• PVDC is polyvinylidene chloride and is used to enhance the barrier properties of PVC for Moisture and oxygen penetration.

  • PVDC is applied as an aqueous coating over the PVC.

  • The weight of PVDC is expressed as grams per square meter or gsm.

  • The strength of the barrier depends upon the weight of the coating material applied over PVC.

  • It is a less costly method to enhance the barrier properties of PVC.


 PVDC coated films are available in two forms

  • Duplex Form

  • Triplex Form


Duplex Form

  • Duplex forms contain PVDC and PVC as PVC/PVDC.

  • The weight of coating layers and WVTR, OTR  in the duplex are as follow ranging f


  • PVC 250-micron PVDC 40 gsm having WVTR 0.65 g/m 2/d and OTR 1.0 cc/m²/d.


  • PVC 250-micron PVDC 120 gsm

having WVTR 0.25g/m²/d and OTR 0.1 cc/m²/d.


Triplex Form

  • Triplex forms contain PVC/PE/PVDC.

  • PE is polyethene.

  • In triplex form, PE is in between PVC and PVDC.

  • PE forms a flexible layer between rigid PVC and PVDC and helps to form deep cavities.

  • The triplex form is used where very deep cavities are required to form by heat.

  • The weight of coating layers in a triplex is the same as in duplexes  with the addition of the PE layer and are as follow ranging from


  • PVC 250 micron 

  • PE      25 micron

  • PVDC 40 gsm 

to

  • PVC   250 micron 

  • PE       25   micron

  • PVDC 120 gsm


PCTFE

  • It is a polychlorotrifluoroethylene.

  • It is laminated over PVC to enhance its barrier properties.

  • 15 micron to 150 micron PCTFE film is used for lamination of 250 micron PVC films.

  • It also exists as duplex and triplex form 

  • The duplex form is PVC/PCTFE.

  • Triplex form is PVC/PE/PCTFE/.

  • PCTFE films have the least Water vapour permeation.

  • It is the most expensive film available for thermoforming blisters.


COC

  • COC is a cyclic olefin copolymer.

  • COC is used to provide a barrier for moisture in combination with PE or Polypropylene PP.

  • COC differs from PVC because it consists of hydrogen and carbon and does not contain chlorine or other halogens.


Cold forming Film/Foil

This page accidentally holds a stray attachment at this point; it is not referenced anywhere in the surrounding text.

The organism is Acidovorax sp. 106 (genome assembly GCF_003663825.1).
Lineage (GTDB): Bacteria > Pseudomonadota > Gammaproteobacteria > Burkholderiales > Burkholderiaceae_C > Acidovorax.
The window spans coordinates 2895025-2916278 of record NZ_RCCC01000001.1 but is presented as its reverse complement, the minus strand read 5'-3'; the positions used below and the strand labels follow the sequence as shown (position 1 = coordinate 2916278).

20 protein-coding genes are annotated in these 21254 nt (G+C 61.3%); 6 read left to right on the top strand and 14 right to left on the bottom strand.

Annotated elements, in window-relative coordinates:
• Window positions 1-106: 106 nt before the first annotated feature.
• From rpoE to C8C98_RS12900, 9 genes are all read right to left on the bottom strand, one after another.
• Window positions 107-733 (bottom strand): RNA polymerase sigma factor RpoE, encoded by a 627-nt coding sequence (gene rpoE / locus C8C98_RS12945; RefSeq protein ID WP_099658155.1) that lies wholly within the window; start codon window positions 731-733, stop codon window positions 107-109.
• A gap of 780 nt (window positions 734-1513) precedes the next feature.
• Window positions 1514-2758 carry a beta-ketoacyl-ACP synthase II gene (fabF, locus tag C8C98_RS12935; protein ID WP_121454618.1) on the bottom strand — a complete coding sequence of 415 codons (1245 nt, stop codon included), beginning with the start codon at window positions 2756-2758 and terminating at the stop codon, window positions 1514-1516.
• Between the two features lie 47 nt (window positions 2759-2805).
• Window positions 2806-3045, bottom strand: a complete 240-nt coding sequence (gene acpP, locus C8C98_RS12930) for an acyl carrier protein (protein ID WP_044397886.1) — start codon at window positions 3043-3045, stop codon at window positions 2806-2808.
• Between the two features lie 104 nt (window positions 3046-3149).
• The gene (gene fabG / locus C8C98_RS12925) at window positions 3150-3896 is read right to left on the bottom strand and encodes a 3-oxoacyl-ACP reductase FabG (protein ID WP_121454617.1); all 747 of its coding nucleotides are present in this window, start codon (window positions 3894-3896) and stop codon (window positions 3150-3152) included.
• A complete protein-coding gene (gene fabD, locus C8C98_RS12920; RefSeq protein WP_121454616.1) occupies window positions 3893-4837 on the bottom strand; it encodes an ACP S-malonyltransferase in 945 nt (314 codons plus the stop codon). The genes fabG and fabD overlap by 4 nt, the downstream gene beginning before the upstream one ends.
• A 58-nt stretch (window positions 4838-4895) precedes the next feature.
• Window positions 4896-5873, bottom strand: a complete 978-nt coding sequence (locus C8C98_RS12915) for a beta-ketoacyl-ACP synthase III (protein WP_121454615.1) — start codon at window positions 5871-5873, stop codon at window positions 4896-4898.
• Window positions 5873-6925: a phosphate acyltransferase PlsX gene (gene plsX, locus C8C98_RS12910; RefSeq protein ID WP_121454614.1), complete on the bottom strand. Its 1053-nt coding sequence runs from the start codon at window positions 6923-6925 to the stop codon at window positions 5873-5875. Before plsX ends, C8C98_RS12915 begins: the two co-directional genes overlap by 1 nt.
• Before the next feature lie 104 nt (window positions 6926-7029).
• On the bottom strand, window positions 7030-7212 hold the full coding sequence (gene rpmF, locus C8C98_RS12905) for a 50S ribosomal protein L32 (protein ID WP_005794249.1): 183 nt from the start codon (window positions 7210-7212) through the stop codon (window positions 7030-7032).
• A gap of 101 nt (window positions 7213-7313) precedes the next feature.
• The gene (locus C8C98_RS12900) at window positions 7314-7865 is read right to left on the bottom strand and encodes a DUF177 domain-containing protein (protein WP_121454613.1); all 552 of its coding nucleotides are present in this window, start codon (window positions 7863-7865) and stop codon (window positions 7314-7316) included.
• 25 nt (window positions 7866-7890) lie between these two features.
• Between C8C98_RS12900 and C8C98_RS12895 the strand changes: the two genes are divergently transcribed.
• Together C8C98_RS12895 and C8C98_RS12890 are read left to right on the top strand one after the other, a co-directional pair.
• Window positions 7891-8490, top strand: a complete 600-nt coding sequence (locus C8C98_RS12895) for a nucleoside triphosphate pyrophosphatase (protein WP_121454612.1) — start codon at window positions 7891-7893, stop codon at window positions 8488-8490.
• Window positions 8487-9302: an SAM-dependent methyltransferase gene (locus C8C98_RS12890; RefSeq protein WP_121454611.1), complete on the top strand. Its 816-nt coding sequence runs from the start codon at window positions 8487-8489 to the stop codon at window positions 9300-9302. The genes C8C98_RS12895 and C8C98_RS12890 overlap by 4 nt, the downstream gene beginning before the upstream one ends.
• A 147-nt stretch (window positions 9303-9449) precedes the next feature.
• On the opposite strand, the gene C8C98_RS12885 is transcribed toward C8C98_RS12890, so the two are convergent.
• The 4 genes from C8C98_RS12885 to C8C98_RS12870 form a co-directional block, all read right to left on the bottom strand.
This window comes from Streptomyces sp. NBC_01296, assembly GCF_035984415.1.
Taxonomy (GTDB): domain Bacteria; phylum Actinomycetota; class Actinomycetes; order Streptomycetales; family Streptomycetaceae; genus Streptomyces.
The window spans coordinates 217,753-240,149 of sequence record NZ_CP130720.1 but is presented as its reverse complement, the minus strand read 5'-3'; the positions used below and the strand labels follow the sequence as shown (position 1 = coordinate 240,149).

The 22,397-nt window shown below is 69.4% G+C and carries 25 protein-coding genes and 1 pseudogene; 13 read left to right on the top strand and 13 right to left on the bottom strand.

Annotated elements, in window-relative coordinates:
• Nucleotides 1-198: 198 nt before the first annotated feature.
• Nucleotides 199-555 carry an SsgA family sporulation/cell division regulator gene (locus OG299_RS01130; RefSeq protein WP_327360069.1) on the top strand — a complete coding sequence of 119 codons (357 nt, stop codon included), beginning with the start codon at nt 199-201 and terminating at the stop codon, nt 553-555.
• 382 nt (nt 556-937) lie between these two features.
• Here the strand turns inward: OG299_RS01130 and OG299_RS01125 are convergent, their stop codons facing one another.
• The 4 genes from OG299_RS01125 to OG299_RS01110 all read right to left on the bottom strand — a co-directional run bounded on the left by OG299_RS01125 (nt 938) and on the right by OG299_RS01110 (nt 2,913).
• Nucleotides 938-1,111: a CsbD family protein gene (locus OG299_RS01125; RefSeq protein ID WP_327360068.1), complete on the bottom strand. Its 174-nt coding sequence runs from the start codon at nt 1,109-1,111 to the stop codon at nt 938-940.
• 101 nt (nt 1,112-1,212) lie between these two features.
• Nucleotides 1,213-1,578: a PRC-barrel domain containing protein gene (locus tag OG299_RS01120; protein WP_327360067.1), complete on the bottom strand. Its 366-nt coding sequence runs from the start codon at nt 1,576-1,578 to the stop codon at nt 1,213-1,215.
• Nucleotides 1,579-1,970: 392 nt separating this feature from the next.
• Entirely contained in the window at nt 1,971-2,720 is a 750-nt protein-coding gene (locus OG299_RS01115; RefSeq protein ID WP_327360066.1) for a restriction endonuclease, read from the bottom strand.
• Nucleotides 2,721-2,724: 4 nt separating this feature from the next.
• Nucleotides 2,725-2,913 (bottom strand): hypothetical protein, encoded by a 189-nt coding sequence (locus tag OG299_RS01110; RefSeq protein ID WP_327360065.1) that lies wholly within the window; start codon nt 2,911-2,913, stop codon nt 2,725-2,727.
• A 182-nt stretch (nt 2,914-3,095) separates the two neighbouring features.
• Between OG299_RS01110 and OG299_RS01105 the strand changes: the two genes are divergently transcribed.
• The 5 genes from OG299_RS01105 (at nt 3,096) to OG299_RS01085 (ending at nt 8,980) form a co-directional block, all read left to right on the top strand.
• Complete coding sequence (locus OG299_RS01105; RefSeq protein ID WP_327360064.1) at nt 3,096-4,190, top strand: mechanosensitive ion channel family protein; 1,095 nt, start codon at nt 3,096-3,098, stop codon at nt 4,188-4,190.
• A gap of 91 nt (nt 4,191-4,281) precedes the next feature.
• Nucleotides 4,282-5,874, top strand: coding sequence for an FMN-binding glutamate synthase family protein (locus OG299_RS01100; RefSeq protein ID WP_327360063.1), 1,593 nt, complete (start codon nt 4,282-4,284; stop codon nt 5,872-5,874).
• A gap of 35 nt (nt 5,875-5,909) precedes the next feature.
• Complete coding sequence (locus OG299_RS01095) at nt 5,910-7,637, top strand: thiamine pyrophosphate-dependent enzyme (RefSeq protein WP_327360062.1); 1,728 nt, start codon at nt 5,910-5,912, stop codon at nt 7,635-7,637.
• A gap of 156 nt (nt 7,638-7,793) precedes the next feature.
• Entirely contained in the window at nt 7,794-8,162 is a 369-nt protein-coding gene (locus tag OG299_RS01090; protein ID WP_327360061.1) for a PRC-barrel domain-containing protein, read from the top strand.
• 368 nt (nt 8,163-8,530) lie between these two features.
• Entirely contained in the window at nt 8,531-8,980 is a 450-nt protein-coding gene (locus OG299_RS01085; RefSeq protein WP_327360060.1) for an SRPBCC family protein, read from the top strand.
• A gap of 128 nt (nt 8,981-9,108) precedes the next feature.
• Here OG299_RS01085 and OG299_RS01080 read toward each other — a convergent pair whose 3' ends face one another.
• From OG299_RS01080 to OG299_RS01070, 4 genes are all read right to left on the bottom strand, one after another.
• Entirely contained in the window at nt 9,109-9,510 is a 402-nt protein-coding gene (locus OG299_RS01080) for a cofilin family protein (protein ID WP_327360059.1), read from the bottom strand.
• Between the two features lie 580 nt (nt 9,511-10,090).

• Cold forming films are used to form pockets or cavities by application of pressure.

  • In cold forming, the film or sheet passed over the forming station.

  • In this forming station, the upper plate has Teflon punches which press the foil or sheet in pockets of the lower plate with high pressure.

  • When the pressure has released the pockets of foil are formed.

  • The product is fed in the pockets and is sealed by the lidding material.


Advantage


  • Cold forming foil provides more protection to the product.


Disadvantage

  • In Cold forming blisters, products are not visible to consumers.

  • Machine Speed is slow for cold forming blister formation.

  • Usually, the size of cold forming blisters is large so a large secondary pack is required.

  • The cost of cold forming foil is high as compared to thermoforming foil.

  • Cold forming blisters may damage if not handled well.


Materials For Cold Forming Cavities

Aluminium foil is used for cold forming cavities.


2.Lidding Foil

Lidding foil is used to form a covering over the cavities or pockets.

  • Lidding foil forms a protective sealing over the forming foil.

  • Usually, thin aluminium foil of thickness 18-25 micron is used.

  • The inner side of the lidding foil which faces towards the product has a heat sealing coating to form a sealing bound with forming foil on heating.

  • The outer or upper side of the lidding foil has a printed pattern and may contain product identification marks.

  • The ink used for printing should be Stable at high temperature and should not fade.

  •  Ink used should comply with FDA guidelines.

The following pattern of lidding foil may be used 

  •  Push Through 

  •  Child Resistance

  •  Peel Off


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1 comment:

  1. Sir Can you explain how to chose among the bottom foil? for which product do I chose PVC, PVDC, PCTFE, COC.

    ReplyDelete